DennisBeaver

September 26, 2015 • By Dennis Beaver

Picture yourself as a family practice physician, employing three doctors and a large support staff. For close to 40 years your life has been defined by medicine, your patients, family and church.

And then, you can’t recall dosages of commonly prescribed medications or the names of patients in your exam room. Publicly laughing it off as “Senior Moments,” after an examination by a neurologist friend, your fears are confirmed.

“These are early symptoms of Alzheimer’s. There is no choice but to quietly retire and sell your practice. You are a danger to your patients,” he tells you.

That’s what happened to “Dr. Lee,” a highly regarded physician in a California Central Valley town. When first diagnosed in 2013, told to retire and sell his practice, “Mrs. Lee” — controlling, entitled and basking in the light of her husband’s success — rejected the diagnosis, stating, “Your pal is incompetent! You are not retiring!”

In late 2014, aware of dad’s personality changes and worsening memory lapses, daughter, “Stephanie,” had him seen by a Los Angeles neurologist. Learning of the earlier diagnosis, and his wife’s actions, a tearful “Dr. Lee” heard:

“You took an oath to not harm your patients, doctor! I looked you up on Google. You and your wife hold yourselves out as devout people. Knowing that you are a risk to your patients, how can you square that with your faith? You are both hypocrites! I am reporting you today to the medical board.”

“A medical practice like Dr. Lees, with a large patient base, no doubt had a significant value and would have easily made a transition to new ownership,” observes Oregon-based management consultant, Gary Goldstick, author of Business Rx, “How to get in the black and stay there.”

“Typically, when a professional practice is sold — accounting, dental, medical or veterinary — with no advance notice of a change in ownership or fear as a motivation to leave — most clients and patients will remain,” Goldstick observes.

“It is critical to avoid anything that would result in reducing the value of the practice. That means telling no one that it’s being sold until the deal has gone through.

“Especially with a popular physician, if word gets out that he is suddenly retiring, there is an enormous potential of losing patients and staff, in addition to the increased risk of malpractice claims, as patients and the community will start to speculate, asking questions such as:

“Why? What’s going on? This is not like him. Is he sick? Has he been ill for a long time? Is he impaired in some way? Nobody as close to our community as he is would do anything like that unless something really bad was happening. Have I been getting proper care? Should we find a new family doctor?

“Finally, the sale of any business should never be rushed. Your first step is to find a consultant or specialist who knows how to sell that kind of business. Do not disclose this to employees, unless they have a contractual right to purchase it. No strangers walking around. If there are records to be looked at, it must be after hours. It is business as usual until the check is in the bank and it clears,” Goldstick concludes.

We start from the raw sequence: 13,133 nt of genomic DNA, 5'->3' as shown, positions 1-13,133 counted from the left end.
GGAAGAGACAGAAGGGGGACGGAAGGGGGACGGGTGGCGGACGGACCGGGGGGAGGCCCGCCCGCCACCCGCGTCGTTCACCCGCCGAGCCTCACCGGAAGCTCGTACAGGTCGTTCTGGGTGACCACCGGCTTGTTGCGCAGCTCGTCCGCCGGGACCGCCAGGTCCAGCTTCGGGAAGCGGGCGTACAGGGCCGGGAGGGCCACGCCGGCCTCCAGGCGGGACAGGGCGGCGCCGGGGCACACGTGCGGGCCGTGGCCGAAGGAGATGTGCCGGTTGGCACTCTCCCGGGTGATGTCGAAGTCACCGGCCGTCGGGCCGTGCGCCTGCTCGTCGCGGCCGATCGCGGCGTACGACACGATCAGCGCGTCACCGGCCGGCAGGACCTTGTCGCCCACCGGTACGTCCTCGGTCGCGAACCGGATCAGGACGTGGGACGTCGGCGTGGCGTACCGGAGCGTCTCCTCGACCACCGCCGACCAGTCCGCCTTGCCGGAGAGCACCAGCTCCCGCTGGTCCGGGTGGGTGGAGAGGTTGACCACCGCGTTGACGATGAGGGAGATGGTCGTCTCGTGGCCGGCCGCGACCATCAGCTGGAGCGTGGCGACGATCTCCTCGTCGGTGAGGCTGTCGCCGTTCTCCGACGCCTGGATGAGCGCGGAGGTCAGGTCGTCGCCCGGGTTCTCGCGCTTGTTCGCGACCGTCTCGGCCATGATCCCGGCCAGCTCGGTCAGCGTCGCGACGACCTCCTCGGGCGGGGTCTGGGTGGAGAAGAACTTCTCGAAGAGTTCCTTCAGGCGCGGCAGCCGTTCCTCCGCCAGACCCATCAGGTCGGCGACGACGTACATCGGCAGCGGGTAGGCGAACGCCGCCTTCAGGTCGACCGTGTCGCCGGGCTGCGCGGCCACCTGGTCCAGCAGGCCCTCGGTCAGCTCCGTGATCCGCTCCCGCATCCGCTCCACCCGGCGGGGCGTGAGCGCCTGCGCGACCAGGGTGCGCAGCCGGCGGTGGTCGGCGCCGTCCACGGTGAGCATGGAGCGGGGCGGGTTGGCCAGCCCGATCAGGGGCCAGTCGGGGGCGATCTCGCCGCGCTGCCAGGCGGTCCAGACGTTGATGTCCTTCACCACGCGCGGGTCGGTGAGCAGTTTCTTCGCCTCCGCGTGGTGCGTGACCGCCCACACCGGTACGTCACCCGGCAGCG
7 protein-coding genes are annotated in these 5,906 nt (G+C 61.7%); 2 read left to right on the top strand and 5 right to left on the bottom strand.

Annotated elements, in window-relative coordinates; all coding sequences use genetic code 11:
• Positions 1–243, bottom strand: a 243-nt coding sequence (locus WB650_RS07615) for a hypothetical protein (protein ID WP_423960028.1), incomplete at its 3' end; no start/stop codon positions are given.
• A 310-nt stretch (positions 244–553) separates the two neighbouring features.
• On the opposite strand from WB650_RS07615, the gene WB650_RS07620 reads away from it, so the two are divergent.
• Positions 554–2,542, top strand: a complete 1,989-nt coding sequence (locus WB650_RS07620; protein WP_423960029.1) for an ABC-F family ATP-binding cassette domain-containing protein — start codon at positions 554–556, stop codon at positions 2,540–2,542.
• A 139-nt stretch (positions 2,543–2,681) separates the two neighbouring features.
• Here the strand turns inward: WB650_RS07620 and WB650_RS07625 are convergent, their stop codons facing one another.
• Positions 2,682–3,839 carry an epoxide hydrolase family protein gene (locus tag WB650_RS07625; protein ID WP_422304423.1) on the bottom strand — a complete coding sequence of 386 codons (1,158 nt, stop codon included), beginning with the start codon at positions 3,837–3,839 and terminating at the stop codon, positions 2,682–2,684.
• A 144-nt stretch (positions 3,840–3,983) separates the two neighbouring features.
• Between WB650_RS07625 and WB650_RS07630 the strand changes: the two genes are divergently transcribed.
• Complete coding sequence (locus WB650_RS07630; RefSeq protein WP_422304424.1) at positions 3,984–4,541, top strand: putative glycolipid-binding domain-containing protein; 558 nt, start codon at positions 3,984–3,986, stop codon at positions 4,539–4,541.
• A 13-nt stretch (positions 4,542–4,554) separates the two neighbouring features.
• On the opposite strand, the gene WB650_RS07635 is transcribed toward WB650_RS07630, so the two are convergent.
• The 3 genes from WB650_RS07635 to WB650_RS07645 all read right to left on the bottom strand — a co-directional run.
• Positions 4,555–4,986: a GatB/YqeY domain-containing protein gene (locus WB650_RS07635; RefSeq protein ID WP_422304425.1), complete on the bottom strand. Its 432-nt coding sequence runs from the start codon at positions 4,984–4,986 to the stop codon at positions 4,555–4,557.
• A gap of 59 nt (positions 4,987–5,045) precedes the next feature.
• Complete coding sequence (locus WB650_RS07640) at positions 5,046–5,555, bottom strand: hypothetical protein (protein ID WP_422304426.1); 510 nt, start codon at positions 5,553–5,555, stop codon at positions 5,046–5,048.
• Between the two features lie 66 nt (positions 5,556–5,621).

Don’t send that letter!

Prior to the sale of the practice, “Mrs. Lee” contacted You and the Law, explained that the doctor was forced to retire and they are trying to sell the practice. “Would you please help us polish a letter we want to send to our patients? Our corporate lawyer has already approved it, but we love your writing style and thought that you could improve it.”

The flattery worked and within minutes we were all reading a deeply moving, terribly sad and dark “Letter to all my patients,” filled with references to other doctors who died in their office while seeing patients. “I have decided to retire, effective immediately,” “Dr. Lee” wrote, giving no explanation as to why.

We immediately phoned “Mrs. Lee,” telling her:

“Do not send this letter! It will cause patients to flee, upset your employees, damage the chances of a good price for the practice and raise serious questions about your husband’s true reasons for suddenly retiring.

“The letter screams, ‘I have been ill,’ and invites a medical malpractice claim from an unhappy patient. I cannot understand how any attorney could ever approve of sending it. Don’t do this!”

But “The Doctor’s Wife” was never wrong, as we would learn, sending the letter, and watching as our predictions came true. A near-mutiny by “Dr. Lee’s” employees was followed by a fire sale of the practice.

The “Lees” no longer live among the people who loved “Dr. Lee.”


Dennis Beaver practices law in Bakersfield and enjoys hearing from his readers. Contact Dennis Beaver.

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